Shareholder Files Suit Against Bayer Over 'Disastrous' Monsanto Acquisition
By Carey Gillam
A California shareholder of Bayer AG on Friday filed a lawsuit against the companies' top executives claiming they breached their duty of "prudence" and "loyalty" to the company and investors by buying Monsanto Co. in 2018, an acquisition the suit claims has "inflicted billions of dollars of damages" on the company.
Plaintiff Rebecca R. Haussmann, trustee of the Konstantin S. Haussmann Trust, is the sole named plaintiff in the suit, which was filed in New York County Supreme Court. The named defendants include Bayer CEO Werner Baumann, who orchestrated the $63 billion Monsanto purchase, and Bayer Chairman Werner Wenning, who announced last month he was stepping down from the company earlier than planned. The suit claims that Wenning's decision came after Bayer improperly obtained a copy of the then-draft shareholder lawsuit "through corporate espionage."
The lawsuit also claims that Bayer's recent announcement of an audit of its acquisition actions is "bogus" and "part of the ongoing cover-up and intended to create a legal barrier to this case to protect Defendants from their accountability…"
The action is a shareholder derivative complaint, meaning it is brought on behalf of the company against company insiders. It seeks compensatory damages for shareholders and disgorgement of "all compensation paid to the Bayer Managers and Supervisors who participated in bringing about this Acquisition…" The suit also seeks return of funds paid to banks and law firms involved in the acquisition.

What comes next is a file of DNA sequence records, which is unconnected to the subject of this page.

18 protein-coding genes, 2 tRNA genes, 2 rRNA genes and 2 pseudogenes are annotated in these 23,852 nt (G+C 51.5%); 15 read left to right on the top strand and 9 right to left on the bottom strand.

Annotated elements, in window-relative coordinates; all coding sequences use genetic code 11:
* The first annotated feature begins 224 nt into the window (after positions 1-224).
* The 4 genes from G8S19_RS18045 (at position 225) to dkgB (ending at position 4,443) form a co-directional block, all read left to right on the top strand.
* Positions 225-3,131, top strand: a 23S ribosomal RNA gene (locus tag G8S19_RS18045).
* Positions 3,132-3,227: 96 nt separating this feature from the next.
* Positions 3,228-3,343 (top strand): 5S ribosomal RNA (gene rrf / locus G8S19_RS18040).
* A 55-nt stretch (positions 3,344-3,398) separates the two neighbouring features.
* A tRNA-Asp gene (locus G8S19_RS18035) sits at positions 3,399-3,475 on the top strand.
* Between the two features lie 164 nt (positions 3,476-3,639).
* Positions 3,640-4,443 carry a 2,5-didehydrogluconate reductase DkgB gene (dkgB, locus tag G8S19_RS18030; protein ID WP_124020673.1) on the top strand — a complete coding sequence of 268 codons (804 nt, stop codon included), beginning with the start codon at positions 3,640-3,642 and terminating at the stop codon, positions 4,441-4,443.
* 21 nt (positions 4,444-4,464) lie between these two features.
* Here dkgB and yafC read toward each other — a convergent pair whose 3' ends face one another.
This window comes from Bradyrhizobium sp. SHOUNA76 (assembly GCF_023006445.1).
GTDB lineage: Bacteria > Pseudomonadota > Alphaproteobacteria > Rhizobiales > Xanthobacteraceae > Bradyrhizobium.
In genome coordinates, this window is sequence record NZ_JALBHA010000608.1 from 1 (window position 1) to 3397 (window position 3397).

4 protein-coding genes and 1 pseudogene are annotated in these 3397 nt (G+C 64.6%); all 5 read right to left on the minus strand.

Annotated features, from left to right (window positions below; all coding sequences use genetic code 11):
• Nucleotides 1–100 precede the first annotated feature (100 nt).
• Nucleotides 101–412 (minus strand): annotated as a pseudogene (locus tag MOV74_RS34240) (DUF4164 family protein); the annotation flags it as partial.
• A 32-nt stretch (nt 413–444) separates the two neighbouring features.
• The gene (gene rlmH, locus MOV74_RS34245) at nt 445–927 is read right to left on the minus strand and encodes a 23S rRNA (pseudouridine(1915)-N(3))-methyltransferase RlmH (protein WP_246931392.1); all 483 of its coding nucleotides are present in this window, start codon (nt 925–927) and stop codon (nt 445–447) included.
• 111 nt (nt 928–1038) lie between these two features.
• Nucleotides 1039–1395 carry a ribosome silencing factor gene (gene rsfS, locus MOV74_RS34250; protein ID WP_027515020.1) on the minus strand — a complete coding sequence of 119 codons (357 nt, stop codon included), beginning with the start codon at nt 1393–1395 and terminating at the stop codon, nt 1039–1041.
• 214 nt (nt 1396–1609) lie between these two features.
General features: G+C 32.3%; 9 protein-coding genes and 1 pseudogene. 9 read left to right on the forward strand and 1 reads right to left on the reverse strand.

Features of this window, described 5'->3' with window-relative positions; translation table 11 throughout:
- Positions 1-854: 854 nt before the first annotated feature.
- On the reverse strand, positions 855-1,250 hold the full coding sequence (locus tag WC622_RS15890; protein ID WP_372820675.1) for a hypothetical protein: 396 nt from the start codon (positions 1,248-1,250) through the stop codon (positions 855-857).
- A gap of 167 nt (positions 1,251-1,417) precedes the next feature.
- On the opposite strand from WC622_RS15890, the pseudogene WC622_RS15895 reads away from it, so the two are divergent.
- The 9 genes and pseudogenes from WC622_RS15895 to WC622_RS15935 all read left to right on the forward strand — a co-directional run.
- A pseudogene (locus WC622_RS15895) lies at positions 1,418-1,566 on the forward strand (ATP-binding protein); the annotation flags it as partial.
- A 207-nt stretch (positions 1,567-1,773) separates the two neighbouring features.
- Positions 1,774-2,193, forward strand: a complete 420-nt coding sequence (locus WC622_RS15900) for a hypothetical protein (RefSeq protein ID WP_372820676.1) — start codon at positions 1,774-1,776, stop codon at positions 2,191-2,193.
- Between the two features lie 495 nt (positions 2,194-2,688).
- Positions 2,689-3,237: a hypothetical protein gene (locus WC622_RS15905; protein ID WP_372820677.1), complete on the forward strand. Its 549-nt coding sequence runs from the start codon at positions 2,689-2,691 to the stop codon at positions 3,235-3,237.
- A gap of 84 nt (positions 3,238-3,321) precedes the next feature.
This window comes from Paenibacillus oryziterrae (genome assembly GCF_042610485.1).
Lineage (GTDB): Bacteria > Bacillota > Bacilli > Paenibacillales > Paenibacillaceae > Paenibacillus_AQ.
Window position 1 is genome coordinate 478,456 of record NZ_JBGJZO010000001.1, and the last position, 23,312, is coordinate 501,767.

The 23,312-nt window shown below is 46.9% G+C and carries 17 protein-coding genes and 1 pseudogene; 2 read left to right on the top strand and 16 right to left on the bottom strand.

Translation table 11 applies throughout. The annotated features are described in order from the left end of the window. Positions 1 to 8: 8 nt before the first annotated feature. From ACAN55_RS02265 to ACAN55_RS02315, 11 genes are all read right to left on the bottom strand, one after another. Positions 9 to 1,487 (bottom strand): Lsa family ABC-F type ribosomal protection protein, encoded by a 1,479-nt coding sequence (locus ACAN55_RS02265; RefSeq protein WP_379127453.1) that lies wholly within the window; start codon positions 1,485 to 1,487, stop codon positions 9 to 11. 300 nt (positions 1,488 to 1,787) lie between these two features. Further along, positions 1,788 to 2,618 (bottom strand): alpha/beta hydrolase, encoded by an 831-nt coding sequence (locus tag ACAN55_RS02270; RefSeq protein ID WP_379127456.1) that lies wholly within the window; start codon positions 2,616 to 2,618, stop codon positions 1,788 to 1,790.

The defendants include not only Baumann and Wenning, but also some present and former Bayer directors and top managers, as well as BOFA Securities, Inc., Bank of America, Credit Suisse Group AG and the law firms of Sullivan & Cromwell LLP and Linklaters LLP.
A Bayer spokesman did not respond to a request for comment.
The lawsuit comes a little more than a month before Bayer's April 28 annual shareholders' meeting in Bonn, Germany. At last year's annual meeting, 55 percent of shareholders registered their unhappiness with Baumann and other managers over the Monsanto deal and the subsequent loss of roughly $40 billion in market value.
Bayer's purchase of Monsanto has been clouded by tens of thousands of lawsuits alleging Monsanto's glyphosate-based herbicides cause non-Hodgkin lymphoma and that the company deceived customers about the risks. Bayer proceeded with the acquisition even after the International Agency for Research on Cancer in 2015 classified glyphosate as a probable human carcinogen with a positive association to non-Hodgkin lymphoma, and despite knowledge of the spreading legal claims.